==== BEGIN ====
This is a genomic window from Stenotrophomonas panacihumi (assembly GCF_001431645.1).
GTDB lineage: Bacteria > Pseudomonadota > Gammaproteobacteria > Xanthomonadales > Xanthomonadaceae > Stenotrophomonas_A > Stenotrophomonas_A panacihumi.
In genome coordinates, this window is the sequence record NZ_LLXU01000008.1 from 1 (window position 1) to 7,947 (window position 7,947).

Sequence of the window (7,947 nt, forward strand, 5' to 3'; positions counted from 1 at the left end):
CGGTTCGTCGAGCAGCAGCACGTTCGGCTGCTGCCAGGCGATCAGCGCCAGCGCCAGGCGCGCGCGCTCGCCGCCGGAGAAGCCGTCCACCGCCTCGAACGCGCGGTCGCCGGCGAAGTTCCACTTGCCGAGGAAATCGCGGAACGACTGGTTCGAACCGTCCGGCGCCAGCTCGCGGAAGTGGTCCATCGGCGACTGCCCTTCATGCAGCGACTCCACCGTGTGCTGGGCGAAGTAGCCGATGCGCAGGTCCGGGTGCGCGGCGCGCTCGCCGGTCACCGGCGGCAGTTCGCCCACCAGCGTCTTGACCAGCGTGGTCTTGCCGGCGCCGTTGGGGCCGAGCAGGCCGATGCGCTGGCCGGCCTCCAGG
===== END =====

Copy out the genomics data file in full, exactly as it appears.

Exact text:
This is a genomic window from Stenotrophomonas panacihumi (assembly GCF_001431645.1).
GTDB lineage: Bacteria > Pseudomonadota > Gammaproteobacteria > Xanthomonadales > Xanthomonadaceae > Stenotrophomonas_A > Stenotrophomonas_A panacihumi.
In genome coordinates, this window is the sequence record NZ_LLXU01000008.1 from 1 (window position 1) to 7,947 (window position 7,947).

Sequence of the window (7,947 nt, forward strand, 5' to 3'; positions counted from 1 at the left end):
CGGTTCGTCGAGCAGCAGCACGTTCGGCTGCTGCCAGGCGATCAGCGCCAGCGCCAGGCGCGCGCGCTCGCCGCCGGAGAAGCCGTCCACCGCCTCGAACGCGCGGTCGCCGGCGAAGTTCCACTTGCCGAGGAAATCGCGGAACGACTGGTTCGAACCGTCCGGCGCCAGCTCGCGGAAGTGGTCCATCGGCGACTGCCCTTCATGCAGCGACTCCACCGTGTGCTGGGCGAAGTAGCCGATGCGCAGGTCCGGGTGCGCGGCGCGCTCGCCGGTCACCGGCGGCAGTTCGCCCACCAGCGTCTTGACCAGCGTGGTCTTGCCGGCGCCGTTGGGGCCGAGCAGGCCGATGCGCTGGCCGGCCTCCAGG